It’s no secret that museums, historical sites, and heritage tourism sites have often struggled to present diverse, inclusive narratives. In particular, the Black experience is often underrepresented or at times completely absent from these spaces. Picture colonial settlement sites. You wouldn’t necessarily expect to hear many stories about Black people and their experiences during that time. But the reality is, Black history is deeply intertwined with these narratives, and they deserve to be told as well. The question is, who’s going to tell them?

Let us introduce you to historian Harvey Bakari, Curator of Black History and Culture for The Jamestown Yorktown Foundation. With his efforts, he’s on a mission to reshape and broaden historical narratives within museum settings. His goal? To tell fuller, more inclusive stories. Harvey wants Black visitors to see themselves in the exhibits and narratives, and to make sure everyone recognizes African American history at every turn. As he puts it, “If you’re only thinking of history as being Frederick Douglass, you’ve missed the founding of our nation.” Harvey’s on a mission, and he’s making waves.

With over twenty years of delving into the history of the time period, Bakari is now sharing his wealth of knowledge with two of Williamsburg, Virginia’s most historic museums: Jamestown Settlement and the American Revolution Museum at Yorktown.

Travel Noire recently had the pleasure of catching up with Bakari for an exclusive tour of both museums. During our visit, he shed light on how he’s bringing the Black experience to the forefront of these exhibits and gave us plenty of reasons why Williamsburg, VA should be a must-visit on your historical travel itinerary.

The stories being told:

Jamestown Settlement

The exhibits you’ll find at Jamestown Settlement are meant to encourage people to dig deeper and explore the full scope of Black history in America. You’ll find stories of the first Africans to arrive in Virginia, the Powhatans, who’d been there years prior, and the early colonists. “It’s really to inspire [visitors], to address some of the mythology, and also to shine light on African American History,” Bakari said. He acknowledged that 17th-century stories aren’t always the ones people want to learn about when it comes to African American history, but jumping straight to the abolition era is leaving out a major part of the story.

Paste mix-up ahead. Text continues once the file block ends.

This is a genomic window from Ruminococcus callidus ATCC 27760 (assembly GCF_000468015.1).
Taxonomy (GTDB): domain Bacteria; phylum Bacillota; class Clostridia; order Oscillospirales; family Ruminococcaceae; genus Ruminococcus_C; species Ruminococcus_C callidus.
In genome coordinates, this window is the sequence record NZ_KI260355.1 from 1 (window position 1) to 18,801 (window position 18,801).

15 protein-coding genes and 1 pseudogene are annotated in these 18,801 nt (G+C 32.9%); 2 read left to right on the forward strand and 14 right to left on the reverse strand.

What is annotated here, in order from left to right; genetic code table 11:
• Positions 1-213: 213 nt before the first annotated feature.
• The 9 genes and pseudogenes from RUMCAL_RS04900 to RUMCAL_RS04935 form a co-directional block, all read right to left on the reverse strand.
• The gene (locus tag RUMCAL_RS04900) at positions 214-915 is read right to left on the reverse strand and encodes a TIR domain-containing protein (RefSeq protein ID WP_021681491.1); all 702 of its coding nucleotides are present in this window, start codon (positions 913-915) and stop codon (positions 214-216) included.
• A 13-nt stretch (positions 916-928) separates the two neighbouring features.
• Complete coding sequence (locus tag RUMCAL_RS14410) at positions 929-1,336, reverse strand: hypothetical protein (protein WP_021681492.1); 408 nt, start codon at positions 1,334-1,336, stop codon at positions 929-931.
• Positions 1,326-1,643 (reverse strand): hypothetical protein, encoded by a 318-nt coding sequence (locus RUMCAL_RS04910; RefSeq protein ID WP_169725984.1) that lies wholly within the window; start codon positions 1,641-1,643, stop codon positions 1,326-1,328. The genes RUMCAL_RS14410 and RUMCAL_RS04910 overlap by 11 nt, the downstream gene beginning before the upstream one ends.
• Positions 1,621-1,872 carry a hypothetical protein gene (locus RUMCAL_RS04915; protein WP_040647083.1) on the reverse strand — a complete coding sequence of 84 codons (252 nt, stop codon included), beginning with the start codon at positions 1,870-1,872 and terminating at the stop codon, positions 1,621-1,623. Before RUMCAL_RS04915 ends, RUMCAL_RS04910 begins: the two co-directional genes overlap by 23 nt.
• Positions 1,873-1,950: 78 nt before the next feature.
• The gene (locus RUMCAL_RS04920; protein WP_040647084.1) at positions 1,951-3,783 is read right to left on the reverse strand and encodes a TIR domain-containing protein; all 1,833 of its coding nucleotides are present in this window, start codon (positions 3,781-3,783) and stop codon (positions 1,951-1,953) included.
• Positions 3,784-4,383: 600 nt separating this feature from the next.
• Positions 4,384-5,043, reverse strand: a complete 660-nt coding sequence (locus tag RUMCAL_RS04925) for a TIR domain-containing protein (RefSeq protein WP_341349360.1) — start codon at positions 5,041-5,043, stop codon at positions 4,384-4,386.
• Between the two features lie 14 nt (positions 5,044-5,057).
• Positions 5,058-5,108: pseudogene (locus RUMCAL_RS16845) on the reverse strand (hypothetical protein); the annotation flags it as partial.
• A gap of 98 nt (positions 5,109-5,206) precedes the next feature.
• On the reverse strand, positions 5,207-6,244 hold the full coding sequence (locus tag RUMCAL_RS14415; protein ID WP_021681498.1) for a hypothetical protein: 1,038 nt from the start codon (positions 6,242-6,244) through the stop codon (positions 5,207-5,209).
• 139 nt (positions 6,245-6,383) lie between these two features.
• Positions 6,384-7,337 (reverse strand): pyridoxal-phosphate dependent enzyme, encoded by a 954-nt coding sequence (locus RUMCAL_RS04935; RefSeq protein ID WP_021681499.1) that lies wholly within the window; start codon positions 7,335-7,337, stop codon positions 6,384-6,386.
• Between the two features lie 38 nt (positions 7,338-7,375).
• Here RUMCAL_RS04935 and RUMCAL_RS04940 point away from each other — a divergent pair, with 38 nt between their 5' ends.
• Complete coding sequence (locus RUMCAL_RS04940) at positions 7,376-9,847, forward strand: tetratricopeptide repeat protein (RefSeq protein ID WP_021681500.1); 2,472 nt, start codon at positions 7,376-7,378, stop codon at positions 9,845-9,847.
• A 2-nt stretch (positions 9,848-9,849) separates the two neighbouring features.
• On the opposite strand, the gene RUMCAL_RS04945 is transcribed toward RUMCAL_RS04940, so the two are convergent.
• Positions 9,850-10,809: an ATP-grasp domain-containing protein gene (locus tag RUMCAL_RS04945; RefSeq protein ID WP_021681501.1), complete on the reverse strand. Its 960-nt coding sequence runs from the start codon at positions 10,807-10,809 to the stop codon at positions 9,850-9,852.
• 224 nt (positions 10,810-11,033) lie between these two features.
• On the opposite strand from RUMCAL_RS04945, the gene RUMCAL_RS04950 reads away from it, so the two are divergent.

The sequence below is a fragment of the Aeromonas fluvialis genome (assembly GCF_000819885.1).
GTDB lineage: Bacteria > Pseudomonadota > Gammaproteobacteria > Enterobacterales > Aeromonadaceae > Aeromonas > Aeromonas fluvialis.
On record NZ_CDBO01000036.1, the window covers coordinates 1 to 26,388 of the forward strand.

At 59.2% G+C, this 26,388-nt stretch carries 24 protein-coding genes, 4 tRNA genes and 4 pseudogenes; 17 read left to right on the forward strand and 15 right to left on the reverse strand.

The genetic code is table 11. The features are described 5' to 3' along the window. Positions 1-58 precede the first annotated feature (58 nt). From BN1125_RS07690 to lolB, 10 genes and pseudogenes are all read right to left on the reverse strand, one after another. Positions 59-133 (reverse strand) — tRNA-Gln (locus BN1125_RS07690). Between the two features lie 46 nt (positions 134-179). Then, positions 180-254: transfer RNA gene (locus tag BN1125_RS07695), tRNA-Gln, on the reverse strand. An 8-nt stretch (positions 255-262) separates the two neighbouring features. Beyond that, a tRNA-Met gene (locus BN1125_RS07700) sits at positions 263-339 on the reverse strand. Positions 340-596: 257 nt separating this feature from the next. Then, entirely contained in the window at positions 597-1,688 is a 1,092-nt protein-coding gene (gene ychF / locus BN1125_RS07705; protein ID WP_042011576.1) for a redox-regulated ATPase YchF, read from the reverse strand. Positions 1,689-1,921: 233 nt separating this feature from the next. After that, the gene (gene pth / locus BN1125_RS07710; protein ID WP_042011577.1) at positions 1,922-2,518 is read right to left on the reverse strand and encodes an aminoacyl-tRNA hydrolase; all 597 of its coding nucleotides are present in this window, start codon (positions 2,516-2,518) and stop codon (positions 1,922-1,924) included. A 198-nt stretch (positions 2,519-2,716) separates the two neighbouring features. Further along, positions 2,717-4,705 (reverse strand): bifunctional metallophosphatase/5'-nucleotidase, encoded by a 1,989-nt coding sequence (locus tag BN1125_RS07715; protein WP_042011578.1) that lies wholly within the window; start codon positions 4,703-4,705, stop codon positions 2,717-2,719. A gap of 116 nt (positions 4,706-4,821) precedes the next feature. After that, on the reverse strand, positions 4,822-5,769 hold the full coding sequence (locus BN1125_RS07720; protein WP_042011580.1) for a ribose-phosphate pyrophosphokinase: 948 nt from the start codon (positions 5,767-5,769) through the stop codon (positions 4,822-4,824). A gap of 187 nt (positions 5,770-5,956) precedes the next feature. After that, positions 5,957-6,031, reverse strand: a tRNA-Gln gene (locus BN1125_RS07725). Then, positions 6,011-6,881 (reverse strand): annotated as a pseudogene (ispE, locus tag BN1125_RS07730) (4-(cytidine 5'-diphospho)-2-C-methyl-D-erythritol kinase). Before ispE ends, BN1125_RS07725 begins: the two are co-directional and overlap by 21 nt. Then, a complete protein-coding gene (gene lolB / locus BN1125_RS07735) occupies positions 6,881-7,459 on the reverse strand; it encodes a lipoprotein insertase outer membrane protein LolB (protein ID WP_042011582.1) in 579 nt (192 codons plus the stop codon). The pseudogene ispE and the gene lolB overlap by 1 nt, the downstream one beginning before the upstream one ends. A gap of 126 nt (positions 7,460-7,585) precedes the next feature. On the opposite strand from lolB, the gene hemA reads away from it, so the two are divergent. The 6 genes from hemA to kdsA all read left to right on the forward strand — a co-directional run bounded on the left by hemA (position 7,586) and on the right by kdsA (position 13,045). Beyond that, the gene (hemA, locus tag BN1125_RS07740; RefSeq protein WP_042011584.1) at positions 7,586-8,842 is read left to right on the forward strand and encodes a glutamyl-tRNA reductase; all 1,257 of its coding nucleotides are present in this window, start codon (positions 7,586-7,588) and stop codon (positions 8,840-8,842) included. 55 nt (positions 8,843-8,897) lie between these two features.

“Those two early centuries really established everything that Frederick Douglass later talks about,” Bakari said. “By the time he comes to the stage, everything is pretty set in terms of race, status. All that’s already established between the 17th and 18th century.” Bakari said the work he’s doing at Jamestown Settlement is walking people through the timeline and giving them some perspective to tie it all together. “[History] does distort without those first few centuries, and that’s why I think, what we do here, and can continue to do here is so important.”

Visit the museum, and through immersive films, gallery exhibits, and outdoor re-creations, you’ll learn about how the convergence of these cultures shaped the United States. The current special exhibit, “Ruth E. Carter: Afrofuturism in Costume Design,” offers a unique opportunity to connect with history while looking ahead to the future. The exhibit, which will be available to view until December 1, 2024 features costumes from movies including “Amistad,” “Roots,” “Malcolm X,” “Selma,” “Do the Right Thing” and of course, “Black Panther.” 

The American Revolution Museum at Yorktown

At the American Revolution Museum, you’ll explore exhibits and films that highlight pivotal moments of the Revolutionary War, like the initial shots fired by Crispus Attucks at the Boston Massacre and beyond. Harvey walked us through several exhibits where Black stories were being told. From an original copy of Phyllis Wheatley’s poetry book to the stories of Ayuba Suleiman Diallo, and William Ansah Sessarakoo, who escaped enslavement, and Billy Flora, a free Black man who was instrumental in the Battle of the Great Bridge during the Revolutionary War.

Bakari also touched on the idea that when it came to the roles the enslaved held, it was more than just field and housework. They also held a list of skilled trades which they used to survive. Some worked in taverns. Others, like John Hope and Pierre Toussaint in New York, ran barbershops. “Imagine some of the conversations they overheard and the information they had access to,” Bakari said. 

Sometimes, seeing the influence of the Black experience in a museum is about shifting your perspective. In one particular area of the exhibit, there was a collection of kitchen tools on display. “You’ll see a lot of objects and tools for everyday use,” Bakari said. “Sure they belong to the owners, but who used them most? So we’re also represented there. A lot of it is hidden in plain sight.” 

The two museums tell vastly different, but still very connected stories that you have to experience together in order to get a more complete picture. Despite the harsh realities of the past, lives were being lived, stories of resilience and survival that deserve to be acknowledged. Bakari says his work is just getting started, but he hopes it will have a big impact on anyone who visits.

“I want them to take away an understanding of what the first generation of Africans left for their succeeding descendants to carry on, and to appreciate that; and hopefully inspire them to one day go to Elmina Castle, Cape Coast Castle in Ghana, House of Slavery in Senegal or any of those places in West Africa.”Learn more about these two historic locations and plan your trip by visiting for lodging and itinerary ideas.